// "hello world", but the 'h' is optional, there can be two or
// more 'l's and either one or two 'w's
re1.test("ello world") // returns true
re1.test("hellllo wworld"); // returns true
re1.test("helo world"); // returns false, not enough l's
re1.test("hello wwworld"); // returns false, too many w's


Now that you understand what multipliers are you may be wondering how to apply them to groups of characters. To do this you need the “( )” grouping metacharacters. By putting a portion of a regular expression inside parentheses you can apply multipliers to that entire portion.

The following examples illustrate the use of grouping. What we’re trying to do is match the laughing sounds “hohoho,” “hehehe,” or “hahaha.” Note the difference in the regular expressions and results:

var re1 = new RegExp("h[aeo]{3}");re1.test("hahaha"); // returns false
re1.test("haaa"); // returns true
// instead we should group the 'h' and the following vowelvar re2 = new RegExp("(h[aeo]){3}");re2.test("hahaha"); // returns true
re2.test("haaa"); // returns false

This isn’t exactly what we want, however, because the following also matches:

re2.test("hahohe"); // returns true

What we want is some way to say “make sure this part of the pattern looks like this other part.” Thankfully, we can use the “memory” capabilities of regular expressions. Memory is also tied to the “( )” metacharacters; when you use them you create a memory holder in the regular expression that you can reference later using “\\” followed by a number. This number is the order in which the “(“ appears left to right. That is, the first grouping is referenced by \\1 and, if there is a second one, it will be referenced by \\2. For example:

var re1 = new RegExp("(h[aeo])\\1{2}"); 
// here the \1 refers to whatever was found in the first grouping
// and the {2} multiplies the \1 meta character.
// Now:re1.test("hohoho"); // returns true
re1.test("hahohe"); // returns false
var re2 = new RegExp("he(\\w)\\1o world(\\W)\\2");
// note the use of the \w and \W as well as memory
// and the need to double the backslash '\\'
re2.test("hello world!!"); // returns true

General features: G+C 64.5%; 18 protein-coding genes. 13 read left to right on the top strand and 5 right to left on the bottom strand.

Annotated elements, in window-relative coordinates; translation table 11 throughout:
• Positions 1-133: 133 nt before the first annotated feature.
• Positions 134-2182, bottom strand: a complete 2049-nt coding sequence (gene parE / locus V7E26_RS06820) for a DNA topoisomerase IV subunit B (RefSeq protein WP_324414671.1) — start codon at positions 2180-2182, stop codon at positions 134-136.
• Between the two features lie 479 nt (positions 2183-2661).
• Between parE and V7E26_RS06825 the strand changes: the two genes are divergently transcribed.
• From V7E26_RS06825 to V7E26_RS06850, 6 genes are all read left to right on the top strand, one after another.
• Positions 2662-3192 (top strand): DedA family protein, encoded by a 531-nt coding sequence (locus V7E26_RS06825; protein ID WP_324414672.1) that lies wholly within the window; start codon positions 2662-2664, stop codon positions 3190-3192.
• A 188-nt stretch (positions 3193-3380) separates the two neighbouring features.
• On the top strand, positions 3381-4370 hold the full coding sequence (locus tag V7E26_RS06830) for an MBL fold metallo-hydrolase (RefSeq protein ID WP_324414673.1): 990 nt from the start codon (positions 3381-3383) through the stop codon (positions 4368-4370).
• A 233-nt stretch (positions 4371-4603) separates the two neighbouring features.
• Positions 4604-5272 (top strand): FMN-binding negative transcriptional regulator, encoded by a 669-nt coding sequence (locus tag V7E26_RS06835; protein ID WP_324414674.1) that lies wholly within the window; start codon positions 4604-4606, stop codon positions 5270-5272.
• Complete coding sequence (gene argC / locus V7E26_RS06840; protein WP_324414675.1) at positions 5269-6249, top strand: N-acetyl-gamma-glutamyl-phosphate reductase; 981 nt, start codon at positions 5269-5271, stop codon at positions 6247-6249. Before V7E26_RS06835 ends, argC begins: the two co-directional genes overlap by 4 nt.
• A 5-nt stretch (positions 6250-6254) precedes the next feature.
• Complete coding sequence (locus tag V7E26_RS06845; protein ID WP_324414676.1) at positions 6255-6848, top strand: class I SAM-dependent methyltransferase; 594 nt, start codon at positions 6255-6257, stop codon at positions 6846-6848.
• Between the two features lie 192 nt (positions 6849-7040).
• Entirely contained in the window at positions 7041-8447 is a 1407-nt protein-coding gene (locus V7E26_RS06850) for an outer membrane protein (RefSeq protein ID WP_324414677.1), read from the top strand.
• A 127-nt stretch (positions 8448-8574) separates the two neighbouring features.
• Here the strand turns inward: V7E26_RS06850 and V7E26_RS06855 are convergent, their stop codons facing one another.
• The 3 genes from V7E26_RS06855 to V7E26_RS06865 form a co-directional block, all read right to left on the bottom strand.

re2.test("hemmo world??"); // returns true

In the second example we used grouping to allow memory usage, although the created group only had one character in it. Memory has other powerful implications that I will go into more deeply when I discuss the RegExp.prototype.match() command.


A very useful bit of syntax, anchors are characteristics of a string that are not actual characters but, instead, occur between characters. There are two important types of anchors. The first are string boundary anchors: The beginning of the string matches “^” and the end of the string matches “$”:

var re1 = new RegExp("he");
var re2 = new RegExp("^he");
re1.test("the quick brown fox…"); // matches in the word "the"
re2.test("the quick brown fox…"); // does not match because the "he"
// is not at the beginning of the string

The second type of anchors are word boundary anchors, where the boundary of a word matches the character “\\b”. What I mean by word boundary is the place between a \\w and a \\W character or a string boundary. This is not the same as a \\s character, which matches whitespace. Anchors do not match characters; they match what occurs between characters, such as the ending of a word or the beginning of a line (see Table 2). Similarly, \\B matches a non-word boundary. Here are some examples:

var re3 = new RegExp("cart\\b"); 
// Matches the string "cart"
// followed by a word boundary, since 't' is a word character, then
// searches for a non-word character next to it.
var re4 = new RegExp("cart\\B");
// Searches for "cart" that is not followed by a word boundary.
So the next character has to be a word character too.re3.test("cart before the horse"); // returns true
re3.test("cartwheel before the horse"); // returns false
re4.test("cart before the horse"); // returns false
re4.test("cartwheel before the horse"); // returns true
Table 2: Anchors

Wrap Up

Besides the regular expression syntax I’ve covered so far, you can use the alternation “|” which allows you to use Boolean OR in your patterns. There are additional grouping methods, such as “(?: )”, and flags that you can set. Table 3 recaps what I’ve covered.

Table 3: RegEx Syntax Review



Byron Salty

CTO. Interested in Leadership, Techology, and People. Focusing on AI and creating cool stuff.